In the next photo, you can see how I used a combination of all the colors used in the painting (except for yellow) to make highlights and lowlights in the background.
15. Add Feather Details
To make the feathers look more realistic, I used the very tip of a nylon fine-detail brush to paint the feather tips. Be careful to have only a tiny amount of paint on the edge of the brush and not too much water in order to get extremely fine lines.
16. Add the Finishing Touches
Before I considered the painting complete, I added a few more lights and darks to the background and some bright white on a few areas of the top and left side of the seagull where the sun hit the strongest.
I also did a little more shading and blending on the shadow beneath the seagull's feet.
17. Add Varnish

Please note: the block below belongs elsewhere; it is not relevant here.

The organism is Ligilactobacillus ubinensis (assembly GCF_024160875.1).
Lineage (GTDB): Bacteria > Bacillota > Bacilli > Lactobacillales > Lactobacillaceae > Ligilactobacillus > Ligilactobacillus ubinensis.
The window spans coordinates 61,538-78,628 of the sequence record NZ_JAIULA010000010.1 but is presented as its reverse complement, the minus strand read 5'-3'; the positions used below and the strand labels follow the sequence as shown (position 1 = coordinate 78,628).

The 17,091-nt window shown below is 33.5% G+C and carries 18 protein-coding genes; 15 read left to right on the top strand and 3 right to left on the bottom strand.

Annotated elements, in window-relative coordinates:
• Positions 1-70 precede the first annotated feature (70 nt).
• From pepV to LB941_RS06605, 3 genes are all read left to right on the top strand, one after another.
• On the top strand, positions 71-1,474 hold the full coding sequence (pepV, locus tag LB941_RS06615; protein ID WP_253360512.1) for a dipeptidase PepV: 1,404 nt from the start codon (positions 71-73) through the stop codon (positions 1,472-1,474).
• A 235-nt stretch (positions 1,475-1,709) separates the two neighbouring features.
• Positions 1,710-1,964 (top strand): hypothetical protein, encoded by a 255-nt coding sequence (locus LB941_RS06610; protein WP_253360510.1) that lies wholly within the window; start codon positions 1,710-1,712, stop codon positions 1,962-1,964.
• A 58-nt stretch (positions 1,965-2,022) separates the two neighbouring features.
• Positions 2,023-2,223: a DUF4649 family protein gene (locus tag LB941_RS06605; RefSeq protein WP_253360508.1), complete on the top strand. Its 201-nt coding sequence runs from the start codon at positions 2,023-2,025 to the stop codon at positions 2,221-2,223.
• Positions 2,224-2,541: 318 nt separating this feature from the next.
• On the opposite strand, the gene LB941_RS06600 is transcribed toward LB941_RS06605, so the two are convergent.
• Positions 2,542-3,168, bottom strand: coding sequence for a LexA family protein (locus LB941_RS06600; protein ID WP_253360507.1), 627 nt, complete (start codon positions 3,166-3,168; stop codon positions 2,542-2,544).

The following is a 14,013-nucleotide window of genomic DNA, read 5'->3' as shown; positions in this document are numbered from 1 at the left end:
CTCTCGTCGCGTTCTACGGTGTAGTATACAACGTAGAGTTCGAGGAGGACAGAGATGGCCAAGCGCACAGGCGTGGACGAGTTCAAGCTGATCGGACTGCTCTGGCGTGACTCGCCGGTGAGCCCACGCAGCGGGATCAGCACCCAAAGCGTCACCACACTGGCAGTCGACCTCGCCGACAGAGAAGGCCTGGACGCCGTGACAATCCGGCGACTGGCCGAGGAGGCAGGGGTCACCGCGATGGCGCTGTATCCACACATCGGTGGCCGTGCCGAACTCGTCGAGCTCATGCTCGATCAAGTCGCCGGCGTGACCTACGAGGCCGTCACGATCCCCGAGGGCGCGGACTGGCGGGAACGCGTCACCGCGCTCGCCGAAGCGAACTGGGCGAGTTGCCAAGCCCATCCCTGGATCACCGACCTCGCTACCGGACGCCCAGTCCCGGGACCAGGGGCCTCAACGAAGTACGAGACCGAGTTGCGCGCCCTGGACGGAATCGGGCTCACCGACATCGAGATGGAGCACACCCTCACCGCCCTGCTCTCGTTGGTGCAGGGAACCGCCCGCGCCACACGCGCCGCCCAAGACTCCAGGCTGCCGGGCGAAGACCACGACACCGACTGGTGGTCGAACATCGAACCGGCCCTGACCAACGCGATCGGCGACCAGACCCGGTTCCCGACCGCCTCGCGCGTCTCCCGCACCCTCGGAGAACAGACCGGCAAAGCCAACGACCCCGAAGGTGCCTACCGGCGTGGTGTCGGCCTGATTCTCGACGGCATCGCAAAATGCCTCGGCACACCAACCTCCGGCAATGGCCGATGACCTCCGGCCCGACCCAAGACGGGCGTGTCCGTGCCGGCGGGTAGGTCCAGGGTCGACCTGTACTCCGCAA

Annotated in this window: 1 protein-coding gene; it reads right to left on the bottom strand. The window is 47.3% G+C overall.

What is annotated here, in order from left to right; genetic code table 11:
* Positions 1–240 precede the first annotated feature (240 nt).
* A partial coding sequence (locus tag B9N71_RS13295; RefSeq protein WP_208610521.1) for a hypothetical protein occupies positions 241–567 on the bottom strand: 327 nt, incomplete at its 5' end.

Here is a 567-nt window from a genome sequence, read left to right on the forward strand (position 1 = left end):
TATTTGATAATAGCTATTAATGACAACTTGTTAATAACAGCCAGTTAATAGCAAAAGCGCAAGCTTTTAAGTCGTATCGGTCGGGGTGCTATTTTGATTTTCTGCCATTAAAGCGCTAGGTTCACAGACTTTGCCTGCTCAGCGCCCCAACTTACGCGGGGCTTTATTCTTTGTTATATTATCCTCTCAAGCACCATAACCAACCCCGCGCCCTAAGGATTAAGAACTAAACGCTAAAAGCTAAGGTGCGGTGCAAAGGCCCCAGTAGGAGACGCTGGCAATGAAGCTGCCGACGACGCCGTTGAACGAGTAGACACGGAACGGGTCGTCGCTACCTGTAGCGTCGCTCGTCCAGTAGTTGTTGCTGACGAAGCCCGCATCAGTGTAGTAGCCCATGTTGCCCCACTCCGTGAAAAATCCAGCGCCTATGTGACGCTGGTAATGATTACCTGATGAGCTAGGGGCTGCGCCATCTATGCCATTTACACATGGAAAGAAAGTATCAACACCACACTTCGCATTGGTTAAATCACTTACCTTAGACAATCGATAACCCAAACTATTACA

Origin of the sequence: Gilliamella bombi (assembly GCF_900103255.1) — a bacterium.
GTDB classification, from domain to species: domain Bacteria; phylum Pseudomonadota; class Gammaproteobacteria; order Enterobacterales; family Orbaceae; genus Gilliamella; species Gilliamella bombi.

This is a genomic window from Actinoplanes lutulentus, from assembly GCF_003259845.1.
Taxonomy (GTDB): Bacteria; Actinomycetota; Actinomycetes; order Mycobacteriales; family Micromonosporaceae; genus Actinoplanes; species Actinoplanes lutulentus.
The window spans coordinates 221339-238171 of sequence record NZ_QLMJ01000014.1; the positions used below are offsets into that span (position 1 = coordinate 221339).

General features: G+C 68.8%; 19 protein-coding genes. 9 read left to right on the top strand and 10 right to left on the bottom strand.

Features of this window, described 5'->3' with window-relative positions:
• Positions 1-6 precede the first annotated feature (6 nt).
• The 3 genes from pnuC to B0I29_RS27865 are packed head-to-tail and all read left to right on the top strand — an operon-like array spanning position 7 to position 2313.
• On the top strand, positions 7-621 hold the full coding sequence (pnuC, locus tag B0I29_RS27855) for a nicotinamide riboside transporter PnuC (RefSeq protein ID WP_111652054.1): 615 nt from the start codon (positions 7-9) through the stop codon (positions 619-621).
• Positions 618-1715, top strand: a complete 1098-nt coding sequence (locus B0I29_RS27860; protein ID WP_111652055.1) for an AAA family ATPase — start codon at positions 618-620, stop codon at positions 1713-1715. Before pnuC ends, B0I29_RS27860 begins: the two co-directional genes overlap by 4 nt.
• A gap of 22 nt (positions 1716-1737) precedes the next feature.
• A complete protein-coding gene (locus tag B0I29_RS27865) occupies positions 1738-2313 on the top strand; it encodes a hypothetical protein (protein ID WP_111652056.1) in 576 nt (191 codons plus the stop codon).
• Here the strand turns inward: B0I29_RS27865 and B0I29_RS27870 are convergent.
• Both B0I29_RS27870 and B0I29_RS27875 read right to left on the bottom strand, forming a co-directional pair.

If you plan to display your painting, you can add a layer of varnish with UV protection to keep the paint from being damaged by dust, smoke, fingerprints, or sunlight. This is an important step if you want your painting to look the same for years to come.
Varnishes are available in matte, satin, gloss and high gloss. Each of these will give your painting a different look, so take time to decide which one will suit your particular painting best.
Seagull Painting Slideshow
Thanks for Reading!
I hope this article has been helpful to you. Good luck with your painting!
Have you ever painted in acrylic before?
Questions & Answers
Which type of paint is better to produce effects, water or acrylic?
One kind isn't better than another, it just depends on what kind of look you want for your painting. Watercolors produce a more translucent look, and acrylics are more opaque.Helpful 2
© 2018 Carrie Kelley